dyeing white silk to ivory with ecru acid dye
  • I have a few questions--
    -To make it an off-white rather than the darker ecru how would I adjust the dye-water ratio?
    -Is there any way to roughly estimate how much dye I need to buy before I have the fabric? I really need to buy the dye and material at the same time :/
    -Is there anything I would do differently since I'm just doing a very light color? I've seen to use warm water rather than very hot, and it makes me wonder if there's anything else.
    -If I use vinegar will the fabric smell like it afterwards?
  • Hi there,

    I'm going to presume you are thinking about using the Acid dye.

    Further presuming that you plan to use the stove top method you would start with 2 to 4% of the dry weight of the fabric in dye powder. For example, if you are dyeing 1 pound of fabric, use 1/3 to 2/3 of an ounce of dye. Because you want only a very light color I would recommend cutting those measurements in 1/4 or 1/2 (so 1/6 to 1/3 ounce of dye). Here is a link to the full directions for Acid dye: http://jacquardproducts.com/assets/jacquard-site/product-pages/dyes/acid/Acid Dye Instructions.pdf
    Acid dye does work much better if you bring the water temp to between 185 - 200 degrees F. Using vinegar or citric acid ensures the proper ph balance for dyeing silk with Acid dyes, however, once rinsed and washed you'll not smell the vinegar.

    hope this all helps,
  • Oh so sorry, I've been looking at several different websites and I forgot to include all the right info--I have a huge amount of fabric so I'll have to use the mashing machine. Will a normal water heater provide enough heat in the washer? and would I be able to reuse the water+dye for multiple pieces?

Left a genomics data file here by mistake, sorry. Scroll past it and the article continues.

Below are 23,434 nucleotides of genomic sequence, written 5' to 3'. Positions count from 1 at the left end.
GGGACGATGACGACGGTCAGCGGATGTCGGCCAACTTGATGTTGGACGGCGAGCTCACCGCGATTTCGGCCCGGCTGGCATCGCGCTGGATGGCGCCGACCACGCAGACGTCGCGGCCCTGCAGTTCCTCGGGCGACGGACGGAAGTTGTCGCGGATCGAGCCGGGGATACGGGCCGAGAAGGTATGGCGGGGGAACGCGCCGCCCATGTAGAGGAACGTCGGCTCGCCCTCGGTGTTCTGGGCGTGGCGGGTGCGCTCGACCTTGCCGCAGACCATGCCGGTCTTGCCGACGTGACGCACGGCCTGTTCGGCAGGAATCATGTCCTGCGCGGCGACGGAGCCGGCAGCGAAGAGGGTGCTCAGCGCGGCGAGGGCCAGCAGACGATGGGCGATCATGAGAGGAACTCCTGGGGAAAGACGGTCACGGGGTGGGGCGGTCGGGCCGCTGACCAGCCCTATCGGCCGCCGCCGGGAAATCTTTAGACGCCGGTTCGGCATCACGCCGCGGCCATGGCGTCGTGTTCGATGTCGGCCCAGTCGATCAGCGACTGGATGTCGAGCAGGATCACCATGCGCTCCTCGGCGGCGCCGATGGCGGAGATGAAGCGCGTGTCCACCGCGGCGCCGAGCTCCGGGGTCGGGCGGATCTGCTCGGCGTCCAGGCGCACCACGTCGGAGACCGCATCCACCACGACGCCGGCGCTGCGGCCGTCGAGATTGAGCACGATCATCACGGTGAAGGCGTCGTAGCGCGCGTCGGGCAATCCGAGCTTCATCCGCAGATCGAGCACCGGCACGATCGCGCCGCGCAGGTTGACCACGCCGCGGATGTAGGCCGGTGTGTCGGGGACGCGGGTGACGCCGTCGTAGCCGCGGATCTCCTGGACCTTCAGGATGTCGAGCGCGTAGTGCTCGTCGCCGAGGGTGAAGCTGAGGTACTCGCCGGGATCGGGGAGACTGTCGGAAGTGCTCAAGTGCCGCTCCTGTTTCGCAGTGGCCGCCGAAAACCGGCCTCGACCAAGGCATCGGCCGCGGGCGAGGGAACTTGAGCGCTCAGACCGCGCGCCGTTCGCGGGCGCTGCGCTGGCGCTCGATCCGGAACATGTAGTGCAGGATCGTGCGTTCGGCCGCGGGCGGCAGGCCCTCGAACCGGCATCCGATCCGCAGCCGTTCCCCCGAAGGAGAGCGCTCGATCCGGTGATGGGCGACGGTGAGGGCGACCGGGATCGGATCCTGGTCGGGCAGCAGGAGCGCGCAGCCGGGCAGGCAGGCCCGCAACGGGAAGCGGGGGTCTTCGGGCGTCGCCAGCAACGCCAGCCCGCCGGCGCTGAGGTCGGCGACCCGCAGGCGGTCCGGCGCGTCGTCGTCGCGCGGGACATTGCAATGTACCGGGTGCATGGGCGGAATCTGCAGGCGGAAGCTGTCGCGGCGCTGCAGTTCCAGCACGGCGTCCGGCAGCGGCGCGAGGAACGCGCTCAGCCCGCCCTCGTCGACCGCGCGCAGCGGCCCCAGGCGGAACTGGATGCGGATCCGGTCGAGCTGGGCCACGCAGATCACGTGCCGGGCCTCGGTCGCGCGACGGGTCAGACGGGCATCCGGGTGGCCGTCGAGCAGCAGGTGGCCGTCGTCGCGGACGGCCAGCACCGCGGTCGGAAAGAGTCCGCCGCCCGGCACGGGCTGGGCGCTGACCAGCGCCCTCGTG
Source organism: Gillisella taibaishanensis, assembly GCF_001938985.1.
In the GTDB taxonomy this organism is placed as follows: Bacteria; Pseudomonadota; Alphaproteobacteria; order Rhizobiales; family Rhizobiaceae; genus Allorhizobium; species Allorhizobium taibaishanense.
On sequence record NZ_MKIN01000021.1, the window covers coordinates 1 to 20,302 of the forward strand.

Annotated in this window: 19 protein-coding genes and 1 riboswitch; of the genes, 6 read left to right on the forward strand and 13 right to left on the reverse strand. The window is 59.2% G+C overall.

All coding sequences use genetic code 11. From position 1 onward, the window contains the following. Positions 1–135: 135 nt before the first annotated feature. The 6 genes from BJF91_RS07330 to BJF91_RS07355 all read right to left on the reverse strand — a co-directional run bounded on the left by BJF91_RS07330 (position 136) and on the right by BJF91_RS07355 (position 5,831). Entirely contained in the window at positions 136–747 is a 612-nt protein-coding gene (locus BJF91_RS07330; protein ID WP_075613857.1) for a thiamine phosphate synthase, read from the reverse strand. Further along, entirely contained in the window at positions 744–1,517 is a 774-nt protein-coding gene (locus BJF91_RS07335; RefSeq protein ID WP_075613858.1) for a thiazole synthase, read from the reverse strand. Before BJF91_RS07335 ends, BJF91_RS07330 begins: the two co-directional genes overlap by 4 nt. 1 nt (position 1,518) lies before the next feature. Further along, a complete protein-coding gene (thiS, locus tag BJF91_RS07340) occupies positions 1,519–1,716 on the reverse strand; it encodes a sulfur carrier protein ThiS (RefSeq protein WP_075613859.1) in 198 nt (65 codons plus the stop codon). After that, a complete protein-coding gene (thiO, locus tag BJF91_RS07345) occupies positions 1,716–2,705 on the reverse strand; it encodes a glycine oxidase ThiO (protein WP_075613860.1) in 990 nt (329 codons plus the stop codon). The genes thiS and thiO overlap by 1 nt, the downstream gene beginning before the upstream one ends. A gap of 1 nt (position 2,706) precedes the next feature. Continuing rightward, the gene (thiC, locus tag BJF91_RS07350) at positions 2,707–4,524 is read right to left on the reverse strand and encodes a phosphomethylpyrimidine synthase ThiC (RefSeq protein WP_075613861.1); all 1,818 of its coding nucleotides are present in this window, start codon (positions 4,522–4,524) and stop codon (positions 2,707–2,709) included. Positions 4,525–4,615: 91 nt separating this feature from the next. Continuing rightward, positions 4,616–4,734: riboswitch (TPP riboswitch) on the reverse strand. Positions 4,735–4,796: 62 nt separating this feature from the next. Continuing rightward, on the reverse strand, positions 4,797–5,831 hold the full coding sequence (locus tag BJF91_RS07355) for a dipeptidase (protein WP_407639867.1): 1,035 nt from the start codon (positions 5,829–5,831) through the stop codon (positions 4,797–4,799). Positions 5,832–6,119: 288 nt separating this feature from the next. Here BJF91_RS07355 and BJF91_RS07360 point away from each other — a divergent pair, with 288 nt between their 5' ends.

• Hi again,

    Okay, that helps to know.
    Because silk is so willing to take dye you can probably get away with using the washing machine at its hottest setting - certainly we have the instructions for that, and I know folks use that method with complete success- I just have my own personal bias :) AND I've never had to dye large amounts of fabric.
    The instructions that I posted earlier will give you measurements for dye amounts for the wash machine method as well as the stove top, but the basics are a 1/4 to 1/2 ounce of dye per pound of fabric. Again, I would recommend cutting those measurements by half or even a quarter.
    If you are using just enough dye to tint the fabric a light ecru you will exhaust (use up) all the dye you use per batch so reusing the water + dye won't work.
    I'd steer you away from that anyway. Even if you dumped a couple of ounces of dye into the water what you would end up with is successively lighter shades of ecru with each successive dye job.

    if you have any other questions don't hesitate -